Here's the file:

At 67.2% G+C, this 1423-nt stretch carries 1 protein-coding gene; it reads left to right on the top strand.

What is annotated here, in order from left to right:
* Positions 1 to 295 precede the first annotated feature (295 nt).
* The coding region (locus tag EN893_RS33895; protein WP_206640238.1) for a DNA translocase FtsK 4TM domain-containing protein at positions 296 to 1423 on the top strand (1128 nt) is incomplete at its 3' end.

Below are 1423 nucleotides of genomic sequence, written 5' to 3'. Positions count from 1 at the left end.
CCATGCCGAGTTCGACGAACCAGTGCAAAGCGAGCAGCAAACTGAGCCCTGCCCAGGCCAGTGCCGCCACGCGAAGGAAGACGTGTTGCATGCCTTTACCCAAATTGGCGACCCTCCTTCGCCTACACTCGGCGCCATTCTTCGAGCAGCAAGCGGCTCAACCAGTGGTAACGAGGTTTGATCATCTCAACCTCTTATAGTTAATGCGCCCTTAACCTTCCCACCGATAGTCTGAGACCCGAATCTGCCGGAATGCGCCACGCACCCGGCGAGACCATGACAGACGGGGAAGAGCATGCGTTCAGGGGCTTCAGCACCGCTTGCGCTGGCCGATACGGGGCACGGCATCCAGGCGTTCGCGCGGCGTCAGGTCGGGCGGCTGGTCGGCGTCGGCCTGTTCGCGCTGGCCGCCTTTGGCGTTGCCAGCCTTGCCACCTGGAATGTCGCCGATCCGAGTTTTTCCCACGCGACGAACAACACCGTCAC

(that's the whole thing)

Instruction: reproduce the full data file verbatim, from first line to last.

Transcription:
At 67.2% G+C, this 1423-nt stretch carries 1 protein-coding gene; it reads left to right on the top strand.

What is annotated here, in order from left to right:
* Positions 1 to 295 precede the first annotated feature (295 nt).
* The coding region (locus tag EN893_RS33895; protein WP_206640238.1) for a DNA translocase FtsK 4TM domain-containing protein at positions 296 to 1423 on the top strand (1128 nt) is incomplete at its 3' end.

Below are 1423 nucleotides of genomic sequence, written 5' to 3'. Positions count from 1 at the left end.
CCATGCCGAGTTCGACGAACCAGTGCAAAGCGAGCAGCAAACTGAGCCCTGCCCAGGCCAGTGCCGCCACGCGAAGGAAGACGTGTTGCATGCCTTTACCCAAATTGGCGACCCTCCTTCGCCTACACTCGGCGCCATTCTTCGAGCAGCAAGCGGCTCAACCAGTGGTAACGAGGTTTGATCATCTCAACCTCTTATAGTTAATGCGCCCTTAACCTTCCCACCGATAGTCTGAGACCCGAATCTGCCGGAATGCGCCACGCACCCGGCGAGACCATGACAGACGGGGAAGAGCATGCGTTCAGGGGCTTCAGCACCGCTTGCGCTGGCCGATACGGGGCACGGCATCCAGGCGTTCGCGCGGCGTCAGGTCGGGCGGCTGGTCGGCGTCGGCCTGTTCGCGCTGGCCGCCTTTGGCGTTGCCAGCCTTGCCACCTGGAATGTCGCCGATCCGAGTTTTTCCCACGCGACGAACAACACCGTCAC